Patients with relapsing remitting multiple sclerosis are likely to have worsening disease than those with fewer comorbities, according to researchers at Washington University in St. Louis, who reported their findings in June. They noted that vascular and psychiatric comorbidities may carry the greatest risk. BreakingMED is republishing this report—originally published June 19, 2020— as part of its year-end clinical review series.
Disease activity — a composite including relapses, disability worsening, and MRI outcomes — increased with the number of comorbidities in patients with relapsing remitting multiple sclerosis (RRMS), a post-hoc analysis of CombiRx data found.
Overall, 55.1% of MS patients in the trial had one or more comorbidity. After adjusting for age, sex, race, BMI, and treatment, two comorbidities — anxiety (HR 1.25, 95% CI 1.01-1.55) and dyslipidemia (HR 1.32, 95% CI 1.01-1.72) — were tied to an increased hazard of disease activity, reported Amber Salter, PhD, of the Washington University in St. Louis, and coauthors, in Neurology.
Migraine was linked to a decreased hazard of disease activity (HR 0.80, 95% CI 0.67-0.96). The number of comorbidities was not associated with time to any disease activity or with disability worsening alone but was associated with increased hazard of protocol-defined relapses (HR 1.53, 95% CI 1.07-2.20).
“Comorbidities were common among participants and influenced disease outcomes, including relapses,” Salter and coauthors wrote.
“The comorbidity burden of clinical trial participants with MS may be an important factor in the outcome of clinical trials. Additional investigations of the impact of comorbidity on clinical trial outcomes, and response to disease-modifying therapies are warranted,” they added.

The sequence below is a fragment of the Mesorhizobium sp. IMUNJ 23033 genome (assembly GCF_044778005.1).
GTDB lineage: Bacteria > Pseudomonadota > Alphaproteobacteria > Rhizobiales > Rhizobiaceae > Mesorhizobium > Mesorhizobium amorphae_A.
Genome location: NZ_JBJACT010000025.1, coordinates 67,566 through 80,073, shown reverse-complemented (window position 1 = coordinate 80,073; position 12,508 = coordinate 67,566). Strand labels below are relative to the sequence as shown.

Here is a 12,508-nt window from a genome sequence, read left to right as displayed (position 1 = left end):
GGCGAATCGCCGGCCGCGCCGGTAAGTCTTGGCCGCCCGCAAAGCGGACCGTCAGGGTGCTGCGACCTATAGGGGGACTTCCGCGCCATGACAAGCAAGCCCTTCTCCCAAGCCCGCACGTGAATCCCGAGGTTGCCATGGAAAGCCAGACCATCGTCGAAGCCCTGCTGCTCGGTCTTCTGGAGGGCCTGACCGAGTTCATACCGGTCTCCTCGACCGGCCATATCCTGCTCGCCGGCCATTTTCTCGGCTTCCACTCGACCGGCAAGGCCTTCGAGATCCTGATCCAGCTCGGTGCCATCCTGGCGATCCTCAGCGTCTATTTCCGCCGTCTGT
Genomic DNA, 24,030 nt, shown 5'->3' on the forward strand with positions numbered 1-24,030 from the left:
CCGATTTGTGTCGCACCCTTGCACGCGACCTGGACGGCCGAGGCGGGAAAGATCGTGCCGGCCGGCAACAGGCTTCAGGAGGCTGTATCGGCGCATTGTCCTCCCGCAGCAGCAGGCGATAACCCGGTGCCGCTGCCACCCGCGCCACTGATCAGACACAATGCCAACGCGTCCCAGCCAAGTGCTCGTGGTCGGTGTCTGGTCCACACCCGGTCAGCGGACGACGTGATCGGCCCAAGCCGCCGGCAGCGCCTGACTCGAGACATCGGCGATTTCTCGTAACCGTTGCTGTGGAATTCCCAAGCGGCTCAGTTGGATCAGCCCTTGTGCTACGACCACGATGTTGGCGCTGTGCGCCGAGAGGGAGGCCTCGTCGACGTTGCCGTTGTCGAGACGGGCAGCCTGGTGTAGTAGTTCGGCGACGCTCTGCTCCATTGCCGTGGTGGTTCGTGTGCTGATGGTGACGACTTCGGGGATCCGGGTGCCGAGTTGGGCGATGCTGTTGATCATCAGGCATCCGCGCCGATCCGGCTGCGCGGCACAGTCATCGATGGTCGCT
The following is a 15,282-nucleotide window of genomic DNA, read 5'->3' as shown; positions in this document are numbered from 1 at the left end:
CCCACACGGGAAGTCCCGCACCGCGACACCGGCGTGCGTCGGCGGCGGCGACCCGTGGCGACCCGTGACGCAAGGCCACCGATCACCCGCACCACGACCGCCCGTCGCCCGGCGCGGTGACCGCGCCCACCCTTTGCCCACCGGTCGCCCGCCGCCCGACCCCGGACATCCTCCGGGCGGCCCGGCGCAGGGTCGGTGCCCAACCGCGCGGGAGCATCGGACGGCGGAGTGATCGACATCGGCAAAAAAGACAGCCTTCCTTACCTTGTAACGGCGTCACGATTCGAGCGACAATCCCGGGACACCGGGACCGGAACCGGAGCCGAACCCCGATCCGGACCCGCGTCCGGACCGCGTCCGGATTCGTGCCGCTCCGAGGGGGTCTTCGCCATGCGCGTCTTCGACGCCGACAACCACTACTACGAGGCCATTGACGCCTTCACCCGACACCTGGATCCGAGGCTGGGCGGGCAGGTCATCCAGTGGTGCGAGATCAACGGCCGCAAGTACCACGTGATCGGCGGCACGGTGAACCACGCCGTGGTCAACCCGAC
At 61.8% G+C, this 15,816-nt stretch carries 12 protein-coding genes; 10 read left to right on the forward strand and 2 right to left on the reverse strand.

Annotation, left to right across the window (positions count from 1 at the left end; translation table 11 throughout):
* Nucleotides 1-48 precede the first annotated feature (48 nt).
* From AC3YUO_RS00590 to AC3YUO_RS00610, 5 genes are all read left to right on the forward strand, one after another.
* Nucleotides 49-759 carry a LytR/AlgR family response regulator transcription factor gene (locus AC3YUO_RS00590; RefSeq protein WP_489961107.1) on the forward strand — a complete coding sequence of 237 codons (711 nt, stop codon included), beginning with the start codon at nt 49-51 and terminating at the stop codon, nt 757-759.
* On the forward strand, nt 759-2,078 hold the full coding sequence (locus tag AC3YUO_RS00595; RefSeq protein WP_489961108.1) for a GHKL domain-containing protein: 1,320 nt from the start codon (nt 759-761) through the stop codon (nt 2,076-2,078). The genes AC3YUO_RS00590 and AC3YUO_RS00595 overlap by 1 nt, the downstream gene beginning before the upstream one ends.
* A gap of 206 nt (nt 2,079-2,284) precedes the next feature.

“This study adds significantly to the body of evidence showing that some comorbidities, especially vascular and psychiatric comorbidities, are associated with increased risk of disease activity among people with MS,” wrote Lorene Nelson, PhD, MS, of Stanford University, and Dennis Bourdette, MD, of Oregon Health and Science University, in an accompanying editorial.
“Perhaps the most important finding from this study is that of a dose-response relationship between the number of comorbidities and the time to relapse,” they added.
Comorbidities, with their own deleterious effects, contribute to delays in diagnosis and treatment of MS, with adverse effects on quality of life and even disease progression. Preceding MS diagnosis, those with MS have more comorbidities than otherwise similar people in their region, including depression and hypertension.
The authors conducted a secondary analysis on data from 959 patients from the CombiRx study, which compared interferon beta 1-a and glatiramer acetate individually and in combination. The trial ran from 2006 to 2013.
The post-hoc analysis included patients age 18-60 with RRMS, an expanded disability status scale (EDSS) score of 0 to 5.5 (the range spans no disability to able to walk without aid or rest 100 meters) and two or more relapses in the 3 years preceding enrollment. Mean baseline age was 38, about 73% were female, and the average follow-up was about 4 years.